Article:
16 May 2013

EU Crisis: Europe’s Great Reformations, Art of Superstate Looks Directly at a New Metamorphosis.

It doesn't take a survey to tell a person which way the wind blows when on the street facing a biting gust.
Support for the European Union is falling. Distrust is growing. Damage is accelerating. Europe is in disarray. “The Union is over!”  Well not quite really over.
The great reformist of 1517 Martin Luther is honoured in Dresden city centre. Germany leads
again a new reformation in changing political and economic destiny for Europe. Image 2013 
In a few recent short years, half a century of sterling work by our fore-fathers to create a United Europe is being completely re-assessed. “The Union is dead!” “Long live the Union!” Great cities are once again committing to European destiny.
Chancellor Angela Merkel steps in behind a “Keep UK in the EU” campaign. Her government’s support for the campaign is seen in Berlin as vital to reshaping the Project beyond its present form.
Most observers know Europe will look a different structure by 2017 if not before.
Political leaders have few options to explore the way forward.  At the forefront is a northern block led by Germany and preferred ally the UK. In tandem, and implementing necessary reforms, France, Italy and Spain should head-up a formidable southern team. The peripheral will play ball to join either league being relegated and promoted on performance.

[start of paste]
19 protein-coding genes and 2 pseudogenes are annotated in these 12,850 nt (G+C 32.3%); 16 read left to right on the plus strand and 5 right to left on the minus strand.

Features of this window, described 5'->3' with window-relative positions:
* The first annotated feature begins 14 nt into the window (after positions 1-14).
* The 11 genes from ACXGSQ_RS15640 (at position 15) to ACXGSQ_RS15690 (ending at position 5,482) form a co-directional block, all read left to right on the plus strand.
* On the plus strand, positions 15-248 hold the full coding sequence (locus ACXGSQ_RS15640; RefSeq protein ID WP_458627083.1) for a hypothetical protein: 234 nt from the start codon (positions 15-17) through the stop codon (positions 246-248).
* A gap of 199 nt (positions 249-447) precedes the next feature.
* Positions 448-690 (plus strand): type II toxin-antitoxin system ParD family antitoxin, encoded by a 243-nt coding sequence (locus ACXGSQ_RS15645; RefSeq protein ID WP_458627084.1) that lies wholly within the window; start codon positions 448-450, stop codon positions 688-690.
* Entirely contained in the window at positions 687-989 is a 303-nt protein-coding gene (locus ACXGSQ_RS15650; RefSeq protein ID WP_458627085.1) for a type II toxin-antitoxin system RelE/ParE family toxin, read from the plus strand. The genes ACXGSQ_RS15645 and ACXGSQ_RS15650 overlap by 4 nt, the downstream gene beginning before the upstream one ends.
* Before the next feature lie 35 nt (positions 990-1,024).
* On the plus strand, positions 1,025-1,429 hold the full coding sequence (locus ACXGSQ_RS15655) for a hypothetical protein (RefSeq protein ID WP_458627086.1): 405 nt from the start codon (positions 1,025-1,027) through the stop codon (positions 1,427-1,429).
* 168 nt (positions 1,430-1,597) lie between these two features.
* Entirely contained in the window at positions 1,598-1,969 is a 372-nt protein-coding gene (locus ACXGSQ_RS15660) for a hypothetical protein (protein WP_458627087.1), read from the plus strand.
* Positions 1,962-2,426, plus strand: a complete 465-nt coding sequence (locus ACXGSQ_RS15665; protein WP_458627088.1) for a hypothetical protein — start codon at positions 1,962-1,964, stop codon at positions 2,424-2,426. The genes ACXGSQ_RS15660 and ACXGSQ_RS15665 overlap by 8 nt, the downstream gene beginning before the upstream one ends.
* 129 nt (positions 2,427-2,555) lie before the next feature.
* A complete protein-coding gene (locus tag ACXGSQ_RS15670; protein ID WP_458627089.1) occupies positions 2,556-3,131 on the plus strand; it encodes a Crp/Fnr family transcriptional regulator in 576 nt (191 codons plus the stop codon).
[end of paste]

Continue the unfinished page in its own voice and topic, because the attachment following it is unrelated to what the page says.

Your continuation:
The muddle in the middle of this concept is of course the fated currency problem. It’s one for the technocrats and bankers to sort out. But, regardless of ECB bravado, the Euro’s position is becoming increasingly untenable as a universal currency.
Recognising that Europe is still in a fast mid-stream River of Change is the single most important realisation Europeans can make. There is no easy voluntary political concept that marries a continental peoples so diverse, distributed and strongly independent. There are only visionary concepts, which in due time run their course before a necessary metamorphosis is undertaken once again.